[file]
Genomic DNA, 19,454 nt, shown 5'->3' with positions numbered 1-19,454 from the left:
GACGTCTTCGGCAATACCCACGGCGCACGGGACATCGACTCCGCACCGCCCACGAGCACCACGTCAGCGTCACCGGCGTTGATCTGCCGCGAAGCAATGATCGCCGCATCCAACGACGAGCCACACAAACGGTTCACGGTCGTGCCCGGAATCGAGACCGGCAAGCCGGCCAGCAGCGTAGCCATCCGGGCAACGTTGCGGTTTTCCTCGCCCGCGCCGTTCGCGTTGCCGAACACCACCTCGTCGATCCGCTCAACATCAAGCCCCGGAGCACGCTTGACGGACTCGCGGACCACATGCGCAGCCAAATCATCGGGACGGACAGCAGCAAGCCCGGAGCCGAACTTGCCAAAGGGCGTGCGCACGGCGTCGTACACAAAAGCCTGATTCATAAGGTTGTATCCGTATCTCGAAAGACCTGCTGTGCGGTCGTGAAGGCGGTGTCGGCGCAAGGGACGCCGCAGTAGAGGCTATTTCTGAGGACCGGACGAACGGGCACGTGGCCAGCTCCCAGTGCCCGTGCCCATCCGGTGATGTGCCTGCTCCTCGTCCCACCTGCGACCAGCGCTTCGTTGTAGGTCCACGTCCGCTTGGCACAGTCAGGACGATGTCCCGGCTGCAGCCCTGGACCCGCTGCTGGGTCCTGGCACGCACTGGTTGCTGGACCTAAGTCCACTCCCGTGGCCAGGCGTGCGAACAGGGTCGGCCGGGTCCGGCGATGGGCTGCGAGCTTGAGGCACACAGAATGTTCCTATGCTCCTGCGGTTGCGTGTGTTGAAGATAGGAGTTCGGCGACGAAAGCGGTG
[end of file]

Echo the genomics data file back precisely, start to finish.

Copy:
Genomic DNA, 19,454 nt, shown 5'->3' with positions numbered 1-19,454 from the left:
GACGTCTTCGGCAATACCCACGGCGCACGGGACATCGACTCCGCACCGCCCACGAGCACCACGTCAGCGTCACCGGCGTTGATCTGCCGCGAAGCAATGATCGCCGCATCCAACGACGAGCCACACAAACGGTTCACGGTCGTGCCCGGAATCGAGACCGGCAAGCCGGCCAGCAGCGTAGCCATCCGGGCAACGTTGCGGTTTTCCTCGCCCGCGCCGTTCGCGTTGCCGAACACCACCTCGTCGATCCGCTCAACATCAAGCCCCGGAGCACGCTTGACGGACTCGCGGACCACATGCGCAGCCAAATCATCGGGACGGACAGCAGCAAGCCCGGAGCCGAACTTGCCAAAGGGCGTGCGCACGGCGTCGTACACAAAAGCCTGATTCATAAGGTTGTATCCGTATCTCGAAAGACCTGCTGTGCGGTCGTGAAGGCGGTGTCGGCGCAAGGGACGCCGCAGTAGAGGCTATTTCTGAGGACCGGACGAACGGGCACGTGGCCAGCTCCCAGTGCCCGTGCCCATCCGGTGATGTGCCTGCTCCTCGTCCCACCTGCGACCAGCGCTTCGTTGTAGGTCCACGTCCGCTTGGCACAGTCAGGACGATGTCCCGGCTGCAGCCCTGGACCCGCTGCTGGGTCCTGGCACGCACTGGTTGCTGGACCTAAGTCCACTCCCGTGGCCAGGCGTGCGAACAGGGTCGGCCGGGTCCGGCGATGGGCTGCGAGCTTGAGGCACACAGAATGTTCCTATGCTCCTGCGGTTGCGTGTGTTGAAGATAGGAGTTCGGCGACGAAAGCGGTG